7.2/10
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45 user 18 critic

Dames (1934)

Approved | | Comedy, Musical, Romance | 1 September 1934 (USA)
A multimillionaire decides to boycott "filthy" forms of entertainment such as Broadway shows.

Writers:

Delmer Daves (screen play), Robert Lord (story) | 1 more credit »
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1 win. See more awards »

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Cast

Complete credited cast:
Joan Blondell ... Mabel
Dick Powell ... Jimmy
Ruby Keeler ... Barbara
Zasu Pitts ... Mathilda
Guy Kibbee ... Horace
Hugh Herbert ... Ezra
Arthur Vinton ... Bulger - Ounce's Bodyguard
Phil Regan ... Johnny Harris - Songwriter
Arthur Aylesworth ... Train Conductor
Johnny Arthur ... Billings - Ounce's Secretary
Leila Bennett ... Laura - Matilda's Maid
Berton Churchill ... Harold Ellsworthy Todd
Rest of cast listed alphabetically:
Bess Flowers ... (scenes deleted)
Richard Quine ... (unconfirmed)
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Storyline

Multi-millionaire Ezra Ounce wants to start a campaign against 'filthy' forms of entertainment, like Broadway-Shows. He comes to his relatives families and makes them members of his morale-boosting campaign. But Jimmy, another relative is producing a show, starring Ezra's niece Barbara. But he had bad luck with his backer, this person has given him an invalid check. Another of his victims, the show-girl Mabel has the idea of blackmailing Horace, Barbara's father, whom she has met before in a slightly compromising situation to get the money. Written by Stephan Eichenberg <eichenbe@fak-cbg.tu-muenchen.de>

Plot Summary | Add Synopsis


Certificate:

Approved | See all certifications »
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Details

Country:

USA

Language:

English

Release Date:

1 September 1934 (USA) See more »

Also Known As:

Abbasso le donne See more »

Company Credits

Production Co:

Warner Bros. See more »
Show more on IMDbPro »

Technical Specs

Runtime:

Sound Mix:

Mono

Aspect Ratio:

1.37 : 1
See full technical specs »
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Did You Know?

Trivia

In the "Dames" number, Dick Powell as a Broadway producer doesn't want to see composer George Gershwin, but when asked by his secretary about seeing Miss Dubin, Miss Warren and Miss Kelly, he lets them enter his office. This is an inside joke, referring to Al Dubin and Harry Warren, who wrote the music for this film, and Orry-Kelly, who was the costume designer. See more »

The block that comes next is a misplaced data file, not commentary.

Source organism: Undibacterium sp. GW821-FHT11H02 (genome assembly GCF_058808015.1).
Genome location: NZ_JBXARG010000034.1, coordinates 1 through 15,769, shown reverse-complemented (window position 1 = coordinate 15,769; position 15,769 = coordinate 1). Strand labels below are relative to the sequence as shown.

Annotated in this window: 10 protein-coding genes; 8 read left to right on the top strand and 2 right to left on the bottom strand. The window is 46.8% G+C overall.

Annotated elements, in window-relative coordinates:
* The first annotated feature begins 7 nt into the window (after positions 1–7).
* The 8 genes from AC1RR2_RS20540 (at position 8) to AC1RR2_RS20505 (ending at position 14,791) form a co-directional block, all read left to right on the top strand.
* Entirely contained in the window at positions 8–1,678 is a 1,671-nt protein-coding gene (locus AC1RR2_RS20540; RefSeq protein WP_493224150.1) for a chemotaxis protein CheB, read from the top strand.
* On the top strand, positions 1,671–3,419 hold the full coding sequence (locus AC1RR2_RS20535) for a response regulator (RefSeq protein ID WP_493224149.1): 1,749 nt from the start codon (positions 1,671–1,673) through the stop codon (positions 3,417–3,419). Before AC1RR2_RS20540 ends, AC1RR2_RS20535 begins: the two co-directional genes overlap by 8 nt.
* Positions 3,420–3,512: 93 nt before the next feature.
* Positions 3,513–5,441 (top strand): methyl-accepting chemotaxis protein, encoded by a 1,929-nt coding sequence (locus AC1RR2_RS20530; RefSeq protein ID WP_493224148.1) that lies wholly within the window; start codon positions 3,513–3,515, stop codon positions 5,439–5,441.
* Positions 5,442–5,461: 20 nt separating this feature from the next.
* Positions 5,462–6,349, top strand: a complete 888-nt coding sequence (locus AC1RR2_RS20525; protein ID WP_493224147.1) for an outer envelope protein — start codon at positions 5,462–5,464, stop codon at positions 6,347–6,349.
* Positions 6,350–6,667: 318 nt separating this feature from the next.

Goofs

While Joan Blondell is singing "The Girl at the Ironing Board", a stage hand is seen in the background hanging a clothesline. See more »

Quotes

Barbara Hemingway: I'm free, white, and 21. I love to dance AND I'm going to dance.
See more »

Connections

Referenced in A.I. Artificial Intelligence (2001) See more »

Soundtracks

Dames
(1934) (uncredited)
Music by Harry Warren
Lyrics by Al Dubin
Danced by Ruby Keeler at rehearsal
Sung by Dick Powell and chorus in the show
Played as background music often
See more »

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User Reviews

The voluptuous expression of a loving heart
8 December 2011 | by chaos-rampantSee all my reviews

Advertised by Warners as Gold Diggers for '34, it's another film in that backstage cycle that traces the efforts of youth restless with creativity to seduce with love cynical hearts hardened by money and rigid morals. It is again a film about the makings of a show, the show we're meant to be watching.

So very much in line with Gold Diggers '33 and Footlight Parade, except a little less wondrous this time, a little less seductive in all the circumstances surrounding the stage, the burlesque of trials and tribulations in fighting to stage a vision.

But it is again Busby Berkeley who is staging the vision that we have come to see. So once more an astonishing panorama of Hollywood dazzle, but with all the frill and gaudiness of the musical working beneath the dazzle to address the circumstances of its making; so we have a number where a woman romances empty shirts on a hangwire but which are animated by invisible strings from above, implying the fates that seem to be in control, another number with the author of the whole thing singing about the face that inspired the vision with the ardor of love, and the final number addressing us from our position as viewers. Of course we have come to be seduced by the dames, nothing else mattered.

The show is so intoxicating that those cynical hearts watching from the balcony are completely soused by the end of it!

So what was from the outset seemingly controlled by the fates, by a woman chancing to sleep on the wrong bed in a train compartment, is gradually revealed to have been shaped all this time around a center with clearly reflected purpose; the author's effort to announce his passion for music and this woman he sings about, and so approach within his art the face behind the cardboard image of social appearances, as the middle number reveals.

As with the other films in this cycle, even if a little less accomplished, it is overall more than potent stuff on the ardor of a loving heart to transform anxieties of a chaotic modern life that we also know into a pattern that seduces love out of both participants and viewers.

It is enjoyable to watch, brisk with dance, the disposition dreamy, but with the small hint of a shadow at the heart of this dream. The choreography maps to the contours of that internal heart wishing to beat truthfully.


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